Winter Garden Theatre, NYC, April 26, 2019

Reviewed by Elizabeth Ahlfors for Cabaret Scenes

Photos: Matthew Murphy

Alex Brightman & Sophia Anne Caruso

Have a fondness for cult films? Prefer your music earsplitting enough to wake the dead? Can you see yourself “gettin’ comfy with the whole being dead thing?” Okay, the movie-to-musical Beetlejuice might be just your good-time Mai Tai. The madcap sprint through the scenes is totally nonsensical, but with flash and dash, wacky visuals, Eddie Perfect’s off-the-deep-end pop score, and the enthusiasm of Alex Brightman (School of Rock) driving the show, Beetlejuice is certainly an experience.

Brightman plays Beetlejuice, a consummate depraved gadabout ghost who admits that this musical version is “a bold departure from the original source material.” The labyrinthine story is adapted from the film by Scott Brown and Anthony King, and Beetlejuice is a ghost who interferes and narrates the story. But, played by Brightman, he is a non-stop sparkplug who dances, sings, and chatters with astonishing energy. Singing, Brightman uses a technique of ventricular fold phonation, which he claims allows him to safely switch to the trademark Beetlejuice growl and back again to his normal singing voice.

Leslie Kritzer & Adam Dannheisser

As a poltergeist, he is invisible and what he wants most is to get a living person to look his way and say his name three times in a row; then they will actually see him. He begins looking for people who are about to die. Sophia Anne Caruso (Blackbird) plays Lydia, a teenager grieving for her mother who just died. She misses her mother terribly, especially now that she must move into a new house with her father, Charles (Adam Dannheisser) and his fiancee, Delia, who is Lydia’s life coach. Delia is played with ditzy charm by Leslie Kritzer (Something Rotten!), who also doubles as the late, great Miss Argentina.

The house they buy is haunted by its former owners, a nerdy couple, Adam and Barbara Maitland, played with perky buoyancy by Rob McClure (Chaplin) and Kerry Butler (Xanadu), two actors who shine in any part they are handed. When the Maitlands accidentally die but are not yet really “gone” (don’t overthink this, dying is a process), Beetlejuice moves in, working to get them to haunt the house and get Lydia’s dad and Delia to see him and say his name. Lydia already feels invisible since she is so sad, because nobody pays attention to sad people. She can see the Maitlands and joins them in the attic, learning to haunt and spook Charles and Delia. In a credible Broadway debut, 17-year-old Caruso sings Lydia’s heartfelt ballads to her mother (“Dead Mom”). However, she is overshadowed by the onslaught of visuals and blaring music. Perfect’s pop/rock score does not quite move the story ahead, but it is exuberant and the lyrics are often funny. Still, two old songs from the original 1988 film are the high points, “Day-O” (“The Banana Boat Song”) and “Jump in the Line” (“Shake, Señora).”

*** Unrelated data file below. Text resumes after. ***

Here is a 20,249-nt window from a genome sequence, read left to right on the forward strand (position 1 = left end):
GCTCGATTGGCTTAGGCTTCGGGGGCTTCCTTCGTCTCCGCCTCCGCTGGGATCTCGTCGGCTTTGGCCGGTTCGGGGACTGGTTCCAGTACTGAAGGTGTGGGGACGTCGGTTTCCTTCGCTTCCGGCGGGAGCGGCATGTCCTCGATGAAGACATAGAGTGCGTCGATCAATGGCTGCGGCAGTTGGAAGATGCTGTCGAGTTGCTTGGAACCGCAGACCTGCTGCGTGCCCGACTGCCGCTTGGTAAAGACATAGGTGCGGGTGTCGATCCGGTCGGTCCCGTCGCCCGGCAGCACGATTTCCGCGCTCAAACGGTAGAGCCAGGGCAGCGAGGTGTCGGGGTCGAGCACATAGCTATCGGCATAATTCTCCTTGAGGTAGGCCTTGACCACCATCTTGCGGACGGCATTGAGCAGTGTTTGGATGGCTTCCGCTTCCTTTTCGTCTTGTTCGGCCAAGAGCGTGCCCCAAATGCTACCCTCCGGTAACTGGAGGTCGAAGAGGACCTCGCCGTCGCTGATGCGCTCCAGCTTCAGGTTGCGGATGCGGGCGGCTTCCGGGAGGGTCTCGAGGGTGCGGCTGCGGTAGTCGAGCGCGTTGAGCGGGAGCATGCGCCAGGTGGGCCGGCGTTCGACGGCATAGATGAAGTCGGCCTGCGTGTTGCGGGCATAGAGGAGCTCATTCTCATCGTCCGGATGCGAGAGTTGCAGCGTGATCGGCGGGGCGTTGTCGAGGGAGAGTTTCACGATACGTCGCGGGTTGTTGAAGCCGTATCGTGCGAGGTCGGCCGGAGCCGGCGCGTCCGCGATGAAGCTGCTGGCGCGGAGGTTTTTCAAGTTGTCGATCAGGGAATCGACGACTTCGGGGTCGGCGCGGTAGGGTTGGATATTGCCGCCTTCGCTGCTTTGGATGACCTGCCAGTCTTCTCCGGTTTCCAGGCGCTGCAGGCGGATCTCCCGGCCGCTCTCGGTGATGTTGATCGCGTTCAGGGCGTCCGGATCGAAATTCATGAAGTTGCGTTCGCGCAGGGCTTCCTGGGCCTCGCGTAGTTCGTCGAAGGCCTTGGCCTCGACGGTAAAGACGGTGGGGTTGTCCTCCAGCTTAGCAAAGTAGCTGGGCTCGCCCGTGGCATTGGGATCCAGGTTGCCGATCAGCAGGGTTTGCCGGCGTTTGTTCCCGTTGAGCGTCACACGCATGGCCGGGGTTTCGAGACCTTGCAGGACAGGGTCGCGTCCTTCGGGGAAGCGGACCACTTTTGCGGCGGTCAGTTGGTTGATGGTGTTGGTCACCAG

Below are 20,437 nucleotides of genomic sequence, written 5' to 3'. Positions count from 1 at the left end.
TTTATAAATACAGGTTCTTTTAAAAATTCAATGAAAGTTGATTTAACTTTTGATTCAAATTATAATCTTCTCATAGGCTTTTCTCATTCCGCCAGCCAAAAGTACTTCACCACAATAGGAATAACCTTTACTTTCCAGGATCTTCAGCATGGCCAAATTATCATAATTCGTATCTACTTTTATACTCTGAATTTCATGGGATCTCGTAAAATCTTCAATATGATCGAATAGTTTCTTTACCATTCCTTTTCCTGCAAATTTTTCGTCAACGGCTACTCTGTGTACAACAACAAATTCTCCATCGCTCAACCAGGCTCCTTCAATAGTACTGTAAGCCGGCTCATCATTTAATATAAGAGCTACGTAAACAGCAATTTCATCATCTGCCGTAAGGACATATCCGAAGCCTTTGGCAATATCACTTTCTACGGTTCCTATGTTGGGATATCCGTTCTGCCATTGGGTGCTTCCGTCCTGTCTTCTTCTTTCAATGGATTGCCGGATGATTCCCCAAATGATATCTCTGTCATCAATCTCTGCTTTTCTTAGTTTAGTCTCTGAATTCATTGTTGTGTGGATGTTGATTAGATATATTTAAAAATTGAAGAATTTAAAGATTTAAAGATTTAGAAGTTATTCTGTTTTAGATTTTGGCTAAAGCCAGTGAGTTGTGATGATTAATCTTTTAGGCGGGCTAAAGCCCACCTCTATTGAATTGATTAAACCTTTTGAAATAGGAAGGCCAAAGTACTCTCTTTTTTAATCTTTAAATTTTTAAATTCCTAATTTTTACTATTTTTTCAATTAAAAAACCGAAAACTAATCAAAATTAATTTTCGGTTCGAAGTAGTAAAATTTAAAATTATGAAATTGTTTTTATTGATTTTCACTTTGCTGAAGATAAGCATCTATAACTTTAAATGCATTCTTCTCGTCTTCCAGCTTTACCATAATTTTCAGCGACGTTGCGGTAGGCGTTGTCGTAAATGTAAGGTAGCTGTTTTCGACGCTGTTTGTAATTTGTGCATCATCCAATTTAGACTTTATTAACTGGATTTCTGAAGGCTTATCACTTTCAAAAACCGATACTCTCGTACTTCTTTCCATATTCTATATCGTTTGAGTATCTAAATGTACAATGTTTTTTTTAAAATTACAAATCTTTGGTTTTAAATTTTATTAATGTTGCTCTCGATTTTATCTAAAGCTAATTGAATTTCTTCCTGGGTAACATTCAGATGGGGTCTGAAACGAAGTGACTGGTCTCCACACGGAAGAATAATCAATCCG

Sophia Anne Caruso, Rob McClure, Kerry Butler

Expect to follow a plot? Don’t even bother; just watch the effects. Director Alex Timbers handles the sizable cast, who are in creatively funny costumes by William Ivey Long. With manic action and Connor Gallagher’s imaginative choreography, they are bombarded with Peter Nigrini’s vivid projections, Jeremy Chernick’s endless special effects, and illusion designs by Michael Weber. Michael Currey’s puppets pop out to shake up any standstill moment. The set is designed by David Korins with Kenneth Posner’s lighting and full-volume sound designs by Peter Hylenski, all adding up to a stage packed with everything including the kitchen sink. 

Brightman throws his energy full force into any character he takes on, Caruso is a new talent to watch, and the cast is praiseworthy. The show holds nothing back and all in all, Beetlejuice offers sane advice about living life to the fullest. “Enjoy the singing/The sword of Damocles is swinging” because at the end, “We shoulda carpe’d way more diems/ Now we’re never gonna see ’em.”

Elizabeth Ahlfors

Born and raised in New York, Elizabeth graduated from NYU with a degree in Journalism. She has lived in various cities and countries and now is back in NYC. She has written magazine articles and published three books: A Housewife’s Guide to Women’s Liberation, Twelve American Women, and Heroines of ’76 (for children). A great love was always music and theater—in the audience, not performing. A Philadelphia correspondent for and InTheatre Magazine, she has reviewed theater and cabaret for the Philadelphia Inquirer and Philadelphia City News. She writes for Cabaret Scenes and other cabaret/theater sites. She is a judge for Nightlife Awards and a voting member of Drama Desk and Outer Critics Circle.